Our next stop is on the way out of Annapolis, in the little town/area of Parole. When I was a child, its main claim to fame was that it was the posh area to shop near Annapolis. In 1961, ground was broken for the Parole Plaza, an open air mall anchored by a Sears store. It's hard to believe from the pictures above, taken after the shopping center was abandoned and before it was torn down to be redeveloped as yet another mall, but it was a shopping destination. Before it was built, people had to go to Baltimore or Washington DC for large department stores. This was just before enclosed shopping malls were developed, so Parole Plaza was built around a grassy center courtyard, and you walked from store to store outside. Parole Plaza was blamed for killing the shopping district in downtown Annapolis, and in a bit of poetic justice, the Annapolis Mall that was built in later years did the same thing to Parole Plaza. By the 1990s it had fallen on hard times, and now it's gone.

The area is named for Camp Parole, where prisoners of war were held during the Civil War. Union soldiers who had been captured in the South were held there while corresponding Confederate prisoners were exchanged for them. Once the exchanging was done, they were sent back to their homes or their former regiments. Below is a letter which one of the prisoners sent to his hometown newspaper in Indianapolis:

Parole Camp, Annapolis, MD.,
February 8, 1863.

Editor Journal: After wandering over the bounds of this camp to the Bay Shore and back again this beautiful Sabbath day, to retire to my tent with my fellow comrades, I feel a degree of languor that almost subsides into a stupidity and carelessness which is not common but wrong for a soldier. How can we be composed , how can we divest ourselves of the great melancholy that pervades us.—The last day of the year 1862 hundreds of us were compelled to surrender as prisoners of war before Murfreesboro, Tenn. As fast as possible we were paroled, placed in cars upon the railroad for Chattanooga and informed by the Confederate officers having us in charge that our final destination was Vicksburg, Miss. The railroad communication was so damaged that our transportation was not only very expensive, but quite circuitous. Some of the points we made were Atlanta, Georgia, through North Carolina, Montgomery Alabama, to the State of Florida, to a city wearing the name of Pollard. Here an officer in charge received a dispatch from the authorities to return to Richmond, Va., which was done, and in an almost starving and naked condition we were introduced to our lodgings in Richmond, to-wit: Castle Thunder, on the 18th of January. After two weeks of a stay and short rations of bread and soup we were stripped of the remnant of our little extras, placed on cars, taken to City Point on board the steamers New York and Express and, by way of Fortress Monroe, we arrived at this old city.

The weather has been very unfavorable for remaining without shelter. But so many of us have been thrown here at one time that we have been compelled to remain out of doors, exposed to snow storms, pelting rains, and piercing winds, without clothes to keep us warm; but it was a military necessity and was complied with. But fortune and the government have at last favored us. It is not only amusing but interesting to see the boys this warm, pleasant day passing about completely enveloped in new suits who, three days since, were passing around or shivering about the poor camp fires in tatters and rags dodging snow and rain.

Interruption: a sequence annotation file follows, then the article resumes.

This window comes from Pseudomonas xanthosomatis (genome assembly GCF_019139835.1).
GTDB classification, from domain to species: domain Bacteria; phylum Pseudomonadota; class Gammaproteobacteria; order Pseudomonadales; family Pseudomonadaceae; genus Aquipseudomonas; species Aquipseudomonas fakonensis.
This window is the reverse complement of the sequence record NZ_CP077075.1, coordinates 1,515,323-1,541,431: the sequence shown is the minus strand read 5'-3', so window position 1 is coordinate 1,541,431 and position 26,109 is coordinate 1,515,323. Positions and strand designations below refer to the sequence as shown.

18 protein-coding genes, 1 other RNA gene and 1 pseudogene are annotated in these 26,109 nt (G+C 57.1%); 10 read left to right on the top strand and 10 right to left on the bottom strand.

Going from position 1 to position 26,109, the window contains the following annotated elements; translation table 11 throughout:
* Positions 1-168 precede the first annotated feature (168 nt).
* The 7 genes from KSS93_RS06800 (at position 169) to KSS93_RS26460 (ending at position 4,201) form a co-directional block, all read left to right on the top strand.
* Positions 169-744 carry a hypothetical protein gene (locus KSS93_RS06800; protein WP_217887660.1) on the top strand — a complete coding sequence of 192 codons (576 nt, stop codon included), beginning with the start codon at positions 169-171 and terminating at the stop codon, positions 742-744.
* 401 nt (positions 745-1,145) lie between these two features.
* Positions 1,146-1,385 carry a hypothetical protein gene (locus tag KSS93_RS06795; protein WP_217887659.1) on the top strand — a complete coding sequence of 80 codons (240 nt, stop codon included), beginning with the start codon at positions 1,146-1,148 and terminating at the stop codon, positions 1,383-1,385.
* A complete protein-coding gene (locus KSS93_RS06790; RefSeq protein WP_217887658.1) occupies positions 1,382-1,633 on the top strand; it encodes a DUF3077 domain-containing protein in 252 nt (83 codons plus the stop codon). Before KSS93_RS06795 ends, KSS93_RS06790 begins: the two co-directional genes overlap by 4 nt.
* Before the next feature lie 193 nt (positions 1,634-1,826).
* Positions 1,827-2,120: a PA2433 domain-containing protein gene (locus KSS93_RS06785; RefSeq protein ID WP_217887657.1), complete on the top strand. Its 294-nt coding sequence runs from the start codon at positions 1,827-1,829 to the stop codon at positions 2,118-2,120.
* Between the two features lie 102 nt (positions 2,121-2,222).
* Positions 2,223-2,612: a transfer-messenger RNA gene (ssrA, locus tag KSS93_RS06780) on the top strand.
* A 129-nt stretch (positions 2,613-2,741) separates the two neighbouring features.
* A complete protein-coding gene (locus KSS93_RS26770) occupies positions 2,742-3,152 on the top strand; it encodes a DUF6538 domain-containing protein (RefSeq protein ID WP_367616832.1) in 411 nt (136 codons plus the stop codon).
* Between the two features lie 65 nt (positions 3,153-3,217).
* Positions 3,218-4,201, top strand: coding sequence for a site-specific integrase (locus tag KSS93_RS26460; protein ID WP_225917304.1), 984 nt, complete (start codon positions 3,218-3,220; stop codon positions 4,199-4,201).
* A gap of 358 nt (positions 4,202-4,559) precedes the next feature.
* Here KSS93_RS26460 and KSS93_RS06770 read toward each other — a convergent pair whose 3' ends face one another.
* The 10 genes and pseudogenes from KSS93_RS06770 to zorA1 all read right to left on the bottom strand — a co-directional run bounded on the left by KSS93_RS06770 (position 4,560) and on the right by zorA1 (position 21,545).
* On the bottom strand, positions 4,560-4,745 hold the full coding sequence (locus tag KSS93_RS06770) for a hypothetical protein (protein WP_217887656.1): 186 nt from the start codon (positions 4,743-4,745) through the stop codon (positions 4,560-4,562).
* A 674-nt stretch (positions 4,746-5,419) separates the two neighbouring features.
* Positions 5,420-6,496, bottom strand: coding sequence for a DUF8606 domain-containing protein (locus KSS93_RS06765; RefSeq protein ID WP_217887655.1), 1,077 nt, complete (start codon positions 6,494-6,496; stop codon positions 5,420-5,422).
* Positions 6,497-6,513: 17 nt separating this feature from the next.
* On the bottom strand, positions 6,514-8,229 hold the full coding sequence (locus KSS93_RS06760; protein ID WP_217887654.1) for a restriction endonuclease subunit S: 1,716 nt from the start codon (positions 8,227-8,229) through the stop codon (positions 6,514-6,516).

Various are the private letters and petitions that have been directed to Governor Morton for his aid, assistance and influence for our removal to Camp Morton. We are all soldiers in the Army of the Cumberland. We have long undergone the privations incident to the army almost without a murmur. Unfortunately for a while we are compelled to lay down our arms, and why not let us be in our own State during the interval. We are ready and willing at any time for an exchange that will return us again to our regiments, but as with the voice of one man we cry for home (several hundred of us); if we fail in this, as we all now fully contemplate we will not, I fear it may result in a dissatisfaction among and with us. None doubt but that we will all soon seen Indianapolis; all are loud in the praise of our noble Governor, who has already won our favor by his kindness manifested towards Indiana soldiers, and for his patriotism in the cause in which we are engaged and have left our homes and risked our lives to sustain.

There are thousands of troops here from every loyal or half loyal State in the Union; some very hard boys and some very good.—There is plenty of everything to sell to satisfy the cravings of appetite and clothing to decorate the bodies of us soldiers, and very cheap; but very unfortunately the boys are out of money, and we are enjoying ourselves entirely at Uncle Sam’s expense. It is quite cheap living. We have some sickness among us, and rumors of smallpox among us brought from Richmond.
Yours truly,
Masten Dashiel

miles walked to date: 101